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2022-04-27 00:00:00 Avenue Magazine A Behind-the-Scenes Tour of MoMA's New Matisse Show

A Behind-the-Scenes Tour of MoMA's New Matisse Show

Ultimate treasure hunt
Henri Matisse
Henry Matisse’s 1911 oil on canvas The Red Studio takes center stage in MoMA’s latest exhibition
Image courtesy of Mrs. Simon Guggenheim Fund/The Museum of Modern Art New York/ Succession H. Matisse/Artists Rights Society (ARS), New York

Mounting MoMA’s highly anticipated exhibition “Henri Matisse: The Red Studio,” which opens on May 1, presented a unique challenge for noted curator Ann Temkin, not the least of which was a global pandemic.

The show — some four years in the making — required that she gather all of the extant paintings and objects depicted in the artist’s handsomely scaled oil on canvas, The Red Studio. There were no options for substitution should any given work be unavailable. In short, she says, “It was all or nothing. Without 100%, the show was a no-go.” Luckily, Temkin’s persistence paid off. For the first time since they appeared in the artist’s studio more than a century ago, all the works — save for a large painting of a nude that we know to have been destroyed — are together again at last.

Painted in 1911 and acquired by the museum in 1949, The Red Studio depicts the artist’s workspace in the town of Issy-les-Moulineaux, on the outskirts of Paris. The painting, Temkin explains, is a highly curated “autobiography” that is as notable for what we don’t see as what we do see. “The works shown in it range in date from 1898 to 1911, yet Matisse chose not to include any made between 1899 and 1905, a pivotal time in his career when he rose to fame as the leader of a radical new art movement, which critics dubbed the Fauves (‘wild beasts’) for their savage use of color.”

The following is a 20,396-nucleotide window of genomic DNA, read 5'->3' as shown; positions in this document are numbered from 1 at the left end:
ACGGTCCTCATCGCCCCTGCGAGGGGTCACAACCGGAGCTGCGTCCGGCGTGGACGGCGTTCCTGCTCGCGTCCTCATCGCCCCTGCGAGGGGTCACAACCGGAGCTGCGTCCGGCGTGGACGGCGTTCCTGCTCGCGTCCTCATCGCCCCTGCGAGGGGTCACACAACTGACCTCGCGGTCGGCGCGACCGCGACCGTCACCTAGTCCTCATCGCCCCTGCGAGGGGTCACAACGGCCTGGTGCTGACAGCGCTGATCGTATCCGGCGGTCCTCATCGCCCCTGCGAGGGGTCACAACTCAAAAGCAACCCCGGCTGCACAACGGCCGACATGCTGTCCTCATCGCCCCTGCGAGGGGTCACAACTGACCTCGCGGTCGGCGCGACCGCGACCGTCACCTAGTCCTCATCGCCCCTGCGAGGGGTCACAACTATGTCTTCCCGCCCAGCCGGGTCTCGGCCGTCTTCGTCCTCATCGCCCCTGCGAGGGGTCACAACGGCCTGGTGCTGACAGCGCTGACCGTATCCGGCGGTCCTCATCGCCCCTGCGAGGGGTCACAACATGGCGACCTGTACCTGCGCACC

What we do see, she says, is Matisse at his most experimental. “The works he shows us — which happened to be in his studio because he had yet to sell them — were all really radical pictures at that time, and the majority of collectors, particularly in France, found what the artist did so completely outrageous.”

But Matisse, she adds, did find a loyal following in Scandinavia, hence the reason that three of the paintings included in the show are on loan from SMK — The National Gallery of Denmark in Copenhagen, where the show travels after closing in New York in September.

Here Temkin provides Avenue with a private preview of Matisse’s Red Studio.

NUDE WITH A WHITE SCARF, 1909

Image courtesy of SMK—The National Gallery of Denmark, Copenhagen/ Succession H. Matisse/Artists Rights Society (ARS), New York

“At the time it was painted, Nude with a White Scarf was considered provocative in terms of depicting the female form. It was greeted with quite a bit of discomfort and bafflement by critics who just couldn’t understand what Matisse was trying to do in his portrayal of the nude — in this case, a powerful woman overtly comfortable with her sexuality, rather than a female, docile and demure. In putting so many female nudes in The Red Studio, Matisse is telling viewers, ‘I’m redefining the notion of beauty.’”

DECORATIVE FIGURE, 1908/1912

Photo by Craig Boyko, courtesy of 2022 Succession H. Matisse/Artists Rights Society, New York